Riccardo LoCascio wins poster award at FFH meeting

Comparative genomics of Bifidobacterium longum strains identifies genes relevant for human milk oligosaccharides utilization


Riccardo G. LoCascio1, David A. Sela1, Prerak Desai2, Samara L. Freeman3, Bart Weimer2, Carlito B. Lebrilla4, J. Bruce German3, and David A. Mills1: 1Dept. of Viticulture & Enology, 3Dept. of Food Science & Technology, 4Chemistry Dept., 1, 3 Robert Mondavi Institute for Wine and Food Science, University of California – Davis, Davis, CA 95616, USA. 2Center for Integrated Biosystems, Utah State University, Logan, 84321 UT, USA.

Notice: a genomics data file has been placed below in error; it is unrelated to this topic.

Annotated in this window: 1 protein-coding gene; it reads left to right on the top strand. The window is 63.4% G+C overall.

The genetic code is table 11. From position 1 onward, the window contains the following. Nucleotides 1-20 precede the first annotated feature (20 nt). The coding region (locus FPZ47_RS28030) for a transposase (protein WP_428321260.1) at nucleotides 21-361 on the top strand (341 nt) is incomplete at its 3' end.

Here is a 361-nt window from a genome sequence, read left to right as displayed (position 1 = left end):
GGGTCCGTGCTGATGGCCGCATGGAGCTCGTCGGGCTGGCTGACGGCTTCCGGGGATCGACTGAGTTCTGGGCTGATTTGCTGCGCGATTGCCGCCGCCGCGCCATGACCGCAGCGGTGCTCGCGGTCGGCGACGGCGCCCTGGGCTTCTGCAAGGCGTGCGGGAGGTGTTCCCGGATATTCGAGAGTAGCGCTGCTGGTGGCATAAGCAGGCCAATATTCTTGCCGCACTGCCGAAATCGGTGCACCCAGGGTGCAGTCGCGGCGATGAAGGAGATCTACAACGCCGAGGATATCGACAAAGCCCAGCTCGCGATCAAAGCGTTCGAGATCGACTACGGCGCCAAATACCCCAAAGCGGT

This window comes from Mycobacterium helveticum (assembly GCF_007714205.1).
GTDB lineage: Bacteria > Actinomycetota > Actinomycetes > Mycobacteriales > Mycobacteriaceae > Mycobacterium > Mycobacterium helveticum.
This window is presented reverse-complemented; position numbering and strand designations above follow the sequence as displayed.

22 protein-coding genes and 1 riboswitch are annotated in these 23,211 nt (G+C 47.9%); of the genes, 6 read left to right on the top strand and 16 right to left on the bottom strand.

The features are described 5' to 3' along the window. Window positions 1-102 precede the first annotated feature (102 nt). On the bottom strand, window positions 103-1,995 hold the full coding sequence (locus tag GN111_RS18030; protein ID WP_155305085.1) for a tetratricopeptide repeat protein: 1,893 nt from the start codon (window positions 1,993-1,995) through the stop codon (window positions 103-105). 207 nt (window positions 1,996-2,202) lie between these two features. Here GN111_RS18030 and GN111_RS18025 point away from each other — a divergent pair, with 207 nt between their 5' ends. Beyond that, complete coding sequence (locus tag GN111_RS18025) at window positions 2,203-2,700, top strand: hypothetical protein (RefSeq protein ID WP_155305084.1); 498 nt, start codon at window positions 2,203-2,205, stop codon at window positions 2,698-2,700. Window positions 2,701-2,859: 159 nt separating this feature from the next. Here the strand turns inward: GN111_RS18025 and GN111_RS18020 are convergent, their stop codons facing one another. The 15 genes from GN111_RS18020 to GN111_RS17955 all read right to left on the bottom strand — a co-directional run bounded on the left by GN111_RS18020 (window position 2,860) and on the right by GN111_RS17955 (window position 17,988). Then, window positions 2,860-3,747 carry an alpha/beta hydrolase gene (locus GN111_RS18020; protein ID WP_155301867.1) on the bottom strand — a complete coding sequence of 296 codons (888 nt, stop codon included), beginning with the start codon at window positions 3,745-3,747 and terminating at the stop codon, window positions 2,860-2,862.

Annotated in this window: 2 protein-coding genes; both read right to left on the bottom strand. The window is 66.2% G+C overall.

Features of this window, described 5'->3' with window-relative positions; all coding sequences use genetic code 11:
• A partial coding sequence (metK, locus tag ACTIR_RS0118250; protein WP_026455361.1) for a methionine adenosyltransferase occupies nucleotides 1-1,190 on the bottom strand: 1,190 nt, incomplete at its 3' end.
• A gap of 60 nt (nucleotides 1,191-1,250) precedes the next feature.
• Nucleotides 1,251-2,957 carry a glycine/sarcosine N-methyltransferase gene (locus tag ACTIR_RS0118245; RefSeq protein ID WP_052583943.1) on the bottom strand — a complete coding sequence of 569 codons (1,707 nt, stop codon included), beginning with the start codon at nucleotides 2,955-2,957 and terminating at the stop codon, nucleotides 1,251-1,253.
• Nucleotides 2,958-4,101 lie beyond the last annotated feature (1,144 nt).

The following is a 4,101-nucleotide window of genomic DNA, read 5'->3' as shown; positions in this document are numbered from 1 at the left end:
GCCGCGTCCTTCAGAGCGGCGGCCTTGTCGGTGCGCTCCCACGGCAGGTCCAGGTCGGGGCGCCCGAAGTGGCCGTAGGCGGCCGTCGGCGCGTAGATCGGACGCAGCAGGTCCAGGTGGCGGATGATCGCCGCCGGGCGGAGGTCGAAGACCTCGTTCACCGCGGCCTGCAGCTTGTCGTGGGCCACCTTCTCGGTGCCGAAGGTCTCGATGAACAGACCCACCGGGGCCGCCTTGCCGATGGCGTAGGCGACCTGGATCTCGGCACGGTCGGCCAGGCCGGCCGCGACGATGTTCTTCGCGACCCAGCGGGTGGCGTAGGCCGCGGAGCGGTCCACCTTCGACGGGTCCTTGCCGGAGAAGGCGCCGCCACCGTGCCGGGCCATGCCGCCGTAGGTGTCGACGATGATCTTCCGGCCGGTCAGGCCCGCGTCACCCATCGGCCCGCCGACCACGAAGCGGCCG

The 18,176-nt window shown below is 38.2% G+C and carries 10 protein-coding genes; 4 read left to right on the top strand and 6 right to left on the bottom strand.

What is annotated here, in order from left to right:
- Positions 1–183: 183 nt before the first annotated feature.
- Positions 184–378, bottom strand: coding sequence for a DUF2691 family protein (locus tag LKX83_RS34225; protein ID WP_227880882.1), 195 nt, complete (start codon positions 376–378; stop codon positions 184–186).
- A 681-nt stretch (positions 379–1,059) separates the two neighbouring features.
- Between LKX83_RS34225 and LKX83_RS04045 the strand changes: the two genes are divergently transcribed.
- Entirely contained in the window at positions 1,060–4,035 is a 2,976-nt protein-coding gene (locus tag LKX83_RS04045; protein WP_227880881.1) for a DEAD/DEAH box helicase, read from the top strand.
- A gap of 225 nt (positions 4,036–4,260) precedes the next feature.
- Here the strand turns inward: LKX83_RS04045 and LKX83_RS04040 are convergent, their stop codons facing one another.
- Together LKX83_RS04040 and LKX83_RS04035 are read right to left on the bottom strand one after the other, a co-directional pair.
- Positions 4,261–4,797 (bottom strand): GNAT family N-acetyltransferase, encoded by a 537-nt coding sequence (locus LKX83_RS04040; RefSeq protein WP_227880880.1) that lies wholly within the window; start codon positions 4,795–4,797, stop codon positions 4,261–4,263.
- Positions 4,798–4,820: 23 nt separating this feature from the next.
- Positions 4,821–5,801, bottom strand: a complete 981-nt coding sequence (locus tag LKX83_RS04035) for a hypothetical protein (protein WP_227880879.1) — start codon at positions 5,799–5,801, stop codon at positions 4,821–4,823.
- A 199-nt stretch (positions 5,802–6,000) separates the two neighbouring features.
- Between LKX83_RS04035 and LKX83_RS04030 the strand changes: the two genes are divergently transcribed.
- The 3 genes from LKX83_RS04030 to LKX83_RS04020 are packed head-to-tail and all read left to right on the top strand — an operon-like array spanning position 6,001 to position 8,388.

Abstract:  Human breast milk has a profound effect on the microbial diversity of the developing infant gastrointestinal tract. Human Milk Oligosaccharides are believed to provide protection against pathogens and prebiotic enrichment of beneficial commensals such as bifidobacteria. B. longum biovar infantis ATCC15697, a microorganism commonly present in the feces of breast-fed infants, preferentially consumes four milk oligosaccharides representing nearly 70% of all HMOs present in milk This suggests that HMOs are a class of bioactive milk molecules capable of enriching the growth of specific bacterial populations in the gut of breastfeeding infants. The underlying mechanism(s) regulating bioactive components in milk and a protective microflora rich in bifidobacteria is yet to be elucidated. The purpose of this study was to identify a core set of genes among bifidobacteria strains that exhibit robust growth on HMOs. By combining Microarray-based Comparative Genomic Hybridization analyses with high throughput glycomics of HMO consumption, we have begun to identify a core set of genes, relevant for HMO utilization, that are shared across the B. infantis clade. These findings will help elucidate how bioactive milk oligosaccharides ultimately lead to an enrichment of bifidobacteria in the microflora of exclusively breast-fed infants.